Metro safety audit finds new problems that need addressing

Metro has 30 days to come up with plans to address four new recommendations from the Washington Metrorail Safety Commission after its newest safety audit was released Wednesday.

In 2015, problems with the equipment that power Metro’s trains through the system led to a fire that ultimately claimed the life of a passenger stuck in a train on the Green Line. The maintenance and oversight of those systems is much better; however, in some cases, equipment that’s used to help power those systems is still outdated and past its prime.


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Sometimes, these are switches and relays in “back rooms” that passengers don’t directly see while they’re on a train. They’re not the parts that could catch fire and lead to smoke incidents that Metro has seen before.

However, “if those fail and they’re not addressed properly because either they’re beyond their useful life or they’re not maintained, that could lead to things like trains stranded in tunnels,” said Max Smith, who is with the Washington Metrorail Safety Commission.

He said an example of that happened last year left a Green Line train stranded in a tunnel near the Fort Totten stop.

“That led to an extended period where people were stuck on a train, it led to a need to evacuate on to the roadway, which you always want to avoid,” Smith said. “And in that evacuation, the Metro Transit Police Department didn’t follow all the required safety procedures.”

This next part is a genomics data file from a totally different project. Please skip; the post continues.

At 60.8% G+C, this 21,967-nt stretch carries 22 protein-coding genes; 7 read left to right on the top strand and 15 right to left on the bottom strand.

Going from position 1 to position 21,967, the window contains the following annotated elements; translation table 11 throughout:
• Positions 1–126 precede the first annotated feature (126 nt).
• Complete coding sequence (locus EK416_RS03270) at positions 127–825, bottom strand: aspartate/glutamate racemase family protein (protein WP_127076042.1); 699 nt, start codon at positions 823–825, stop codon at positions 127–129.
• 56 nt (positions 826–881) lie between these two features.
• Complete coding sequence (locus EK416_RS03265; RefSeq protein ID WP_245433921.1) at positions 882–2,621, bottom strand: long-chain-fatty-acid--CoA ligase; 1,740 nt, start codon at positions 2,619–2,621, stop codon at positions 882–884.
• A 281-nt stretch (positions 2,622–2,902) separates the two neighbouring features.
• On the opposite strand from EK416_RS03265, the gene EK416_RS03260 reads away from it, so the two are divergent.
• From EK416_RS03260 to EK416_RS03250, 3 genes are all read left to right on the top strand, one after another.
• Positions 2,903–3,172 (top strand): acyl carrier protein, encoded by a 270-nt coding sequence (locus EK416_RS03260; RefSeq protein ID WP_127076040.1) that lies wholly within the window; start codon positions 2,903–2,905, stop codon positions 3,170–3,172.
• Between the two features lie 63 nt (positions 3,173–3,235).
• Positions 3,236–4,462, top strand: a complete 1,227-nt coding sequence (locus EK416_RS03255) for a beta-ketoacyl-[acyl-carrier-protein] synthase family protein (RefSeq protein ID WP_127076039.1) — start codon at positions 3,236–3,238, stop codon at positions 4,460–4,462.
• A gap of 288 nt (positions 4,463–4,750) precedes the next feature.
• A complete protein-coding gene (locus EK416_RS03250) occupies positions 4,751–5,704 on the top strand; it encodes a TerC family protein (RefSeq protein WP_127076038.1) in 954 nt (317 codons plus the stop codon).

Not taking care of those issues can lead to other problems further down the line, Smith explained.

The new report also found that Metro isn’t documenting all the maintenance inspections it’s required to perform, nor does it always comply with its own safety and approval certifications before installing and activating new traction power systems in place.

“When you’re putting in a new system, it needs to be checked, it needs to have all the safety approvals before it gets activated. This audit identified that Metrorail was not doing that for power systems,” Smith said. It’s a problem he said has been identified before, too.

Along the same lines, maintenance workers weren’t always properly trained on the new equipment they were working with.

“Traction power equipment is very complicated and there might be several different brands or makes or models of certain types of equipment in different parts of the system,” said Smith, who noted that as Metrorail evolves and gets updated, it’s natural that new and different equipment might get used. “The thing is that when you don’t have training on that particular type of, say, transformer, then you might not know exactly what to do or what not to do.”

Metro will now get 30 days to submit a plan to remedy the situations, though in some cases the complex nature of the problems could easily take far longer to actually implement.

John Domen

John started working at WTOP in 2016 after having grown up in Maryland listening to the station as a child. While he got his on-air start at small stations in Pennsylvania and Delaware, he's spent most of his career in the D.C. area, having been heard on several local stations before coming to WTOP.

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